EMI Faces Bank Seizure

Music company EMI is $6 billion in debt. It doesn’t look like owner Guy Hands (who bought EMI through his Terra Firma equity group) will be able to satisfy Citibank, EMI’s main creditor, in time to prevent the bank from seizing it in June. The BBC has more:

The deadline day is 14 June. Terra Firma needs to come up with about £120m by then in order to abide by banking covenants. If Mr Hands fails to come up with the cash, Citigroup will be entitled to take over EMI and put it up for sale, probably to rival Warner Music.

In desperation, Mr Hands has been floating all manner of possible solutions. Ideas such as splitting EMI into two and even selling off assets such as the world-renowned Abbey Road studios have been mooted. But his best hope was to lease the North American rights to EMI’s back catalogue to another of the Big Four major labels, with Sony Music and Universal both named as potential partners.

As music industry sources said, it was not so much selling off the crown jewels as taking them to the pawnbroker’s for a while. But that hope has now collapsed. The price was a major sticking point, while executives at both firms were apparently interested in licensing EMI’s tracks for a far longer period than the five years envisaged by Mr Hands.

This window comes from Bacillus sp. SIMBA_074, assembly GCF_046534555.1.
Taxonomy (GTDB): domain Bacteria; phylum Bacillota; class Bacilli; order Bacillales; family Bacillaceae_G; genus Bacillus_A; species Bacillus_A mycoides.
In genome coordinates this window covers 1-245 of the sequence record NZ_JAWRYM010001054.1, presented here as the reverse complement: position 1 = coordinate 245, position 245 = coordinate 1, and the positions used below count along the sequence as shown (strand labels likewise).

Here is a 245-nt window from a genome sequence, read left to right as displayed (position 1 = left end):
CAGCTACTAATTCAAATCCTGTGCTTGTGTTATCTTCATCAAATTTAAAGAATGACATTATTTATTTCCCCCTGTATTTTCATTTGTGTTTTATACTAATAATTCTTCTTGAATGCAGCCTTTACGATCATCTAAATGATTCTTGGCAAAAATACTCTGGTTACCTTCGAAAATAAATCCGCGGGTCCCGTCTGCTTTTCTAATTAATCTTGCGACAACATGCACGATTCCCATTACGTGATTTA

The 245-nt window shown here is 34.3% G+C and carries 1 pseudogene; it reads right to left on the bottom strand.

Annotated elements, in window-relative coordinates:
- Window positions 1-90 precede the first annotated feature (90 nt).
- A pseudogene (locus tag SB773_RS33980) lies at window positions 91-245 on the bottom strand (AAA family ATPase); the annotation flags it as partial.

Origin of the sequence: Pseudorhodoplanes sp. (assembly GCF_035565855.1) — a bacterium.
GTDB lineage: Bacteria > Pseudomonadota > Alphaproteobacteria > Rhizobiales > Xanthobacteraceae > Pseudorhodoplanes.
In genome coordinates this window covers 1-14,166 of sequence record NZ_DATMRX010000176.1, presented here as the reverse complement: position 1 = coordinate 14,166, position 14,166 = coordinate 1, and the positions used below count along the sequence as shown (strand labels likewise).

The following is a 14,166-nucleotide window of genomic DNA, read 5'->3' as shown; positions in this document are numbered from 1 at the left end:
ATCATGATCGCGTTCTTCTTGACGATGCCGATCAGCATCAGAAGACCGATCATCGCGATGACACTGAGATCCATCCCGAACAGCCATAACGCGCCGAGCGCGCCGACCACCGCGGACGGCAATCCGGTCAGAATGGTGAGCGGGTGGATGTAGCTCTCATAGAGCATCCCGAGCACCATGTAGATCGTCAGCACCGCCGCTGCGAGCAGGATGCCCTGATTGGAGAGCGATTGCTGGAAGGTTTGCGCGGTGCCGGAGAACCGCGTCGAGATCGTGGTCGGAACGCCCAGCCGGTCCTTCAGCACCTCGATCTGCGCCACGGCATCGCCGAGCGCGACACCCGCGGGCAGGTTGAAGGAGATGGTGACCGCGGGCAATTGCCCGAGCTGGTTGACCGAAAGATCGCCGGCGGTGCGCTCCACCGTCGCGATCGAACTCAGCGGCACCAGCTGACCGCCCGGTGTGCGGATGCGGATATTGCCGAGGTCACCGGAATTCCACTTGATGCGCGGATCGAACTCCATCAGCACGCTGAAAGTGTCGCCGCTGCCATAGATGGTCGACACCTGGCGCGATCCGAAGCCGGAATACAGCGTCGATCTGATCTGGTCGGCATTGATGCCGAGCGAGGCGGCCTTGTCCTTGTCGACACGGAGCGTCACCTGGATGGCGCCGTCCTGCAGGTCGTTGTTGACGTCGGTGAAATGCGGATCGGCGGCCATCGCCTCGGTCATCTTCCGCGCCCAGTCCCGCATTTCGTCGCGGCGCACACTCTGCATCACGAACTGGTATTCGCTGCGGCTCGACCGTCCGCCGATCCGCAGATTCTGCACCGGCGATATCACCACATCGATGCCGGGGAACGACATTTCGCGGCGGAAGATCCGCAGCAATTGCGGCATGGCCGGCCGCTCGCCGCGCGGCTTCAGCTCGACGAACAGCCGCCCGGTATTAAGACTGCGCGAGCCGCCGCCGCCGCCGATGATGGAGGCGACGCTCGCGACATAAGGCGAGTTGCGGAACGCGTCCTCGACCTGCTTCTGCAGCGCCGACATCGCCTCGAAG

The only remaining chance to placate Citigroup before mid-June is for Terra Firma to raise the cash from investors.

Guy Hands, who now lives in the British Channel Islands to avoid taxes, claims Citibank is partly to blame for the high price he paid for EMI. He says the bank failed to inform him that a rival bidder had pulled out, according to the BBC. He and Citigroup will argue the matter in a US court in October. Meanwhile, other companies are suing EMI over issues like rights to ringtones, writes the BBC.

Hands’ EMI has demise written all over it. It’s a lesson not only in the risk of investing in a struggling industry, but in what happens when you pay too much for something, implement the wrong strategy, then run out of options to save yourself. Read the whole BBC article here.